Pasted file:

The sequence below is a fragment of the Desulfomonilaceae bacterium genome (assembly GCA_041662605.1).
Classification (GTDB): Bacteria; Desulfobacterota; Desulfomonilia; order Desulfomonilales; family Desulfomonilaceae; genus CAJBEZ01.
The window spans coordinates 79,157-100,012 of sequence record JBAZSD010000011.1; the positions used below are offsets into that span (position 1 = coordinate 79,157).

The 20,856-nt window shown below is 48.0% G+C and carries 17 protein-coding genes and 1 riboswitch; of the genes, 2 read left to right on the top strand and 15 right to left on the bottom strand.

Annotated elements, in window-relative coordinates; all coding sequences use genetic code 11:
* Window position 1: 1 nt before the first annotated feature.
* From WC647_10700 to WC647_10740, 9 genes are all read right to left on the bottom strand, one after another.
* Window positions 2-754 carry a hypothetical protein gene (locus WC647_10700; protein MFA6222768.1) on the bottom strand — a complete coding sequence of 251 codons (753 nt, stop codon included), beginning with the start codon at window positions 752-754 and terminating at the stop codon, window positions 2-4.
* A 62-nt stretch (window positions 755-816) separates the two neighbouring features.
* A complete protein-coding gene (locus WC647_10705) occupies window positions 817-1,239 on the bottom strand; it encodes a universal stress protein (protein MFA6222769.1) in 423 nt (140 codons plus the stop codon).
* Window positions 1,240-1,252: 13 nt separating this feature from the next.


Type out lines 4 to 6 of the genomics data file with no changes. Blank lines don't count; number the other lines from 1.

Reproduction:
The 20,856-nt window shown below is 48.0% G+C and carries 17 protein-coding genes and 1 riboswitch; of the genes, 2 read left to right on the top strand and 15 right to left on the bottom strand.

Annotated elements, in window-relative coordinates; all coding sequences use genetic code 11:
* Window position 1: 1 nt before the first annotated feature.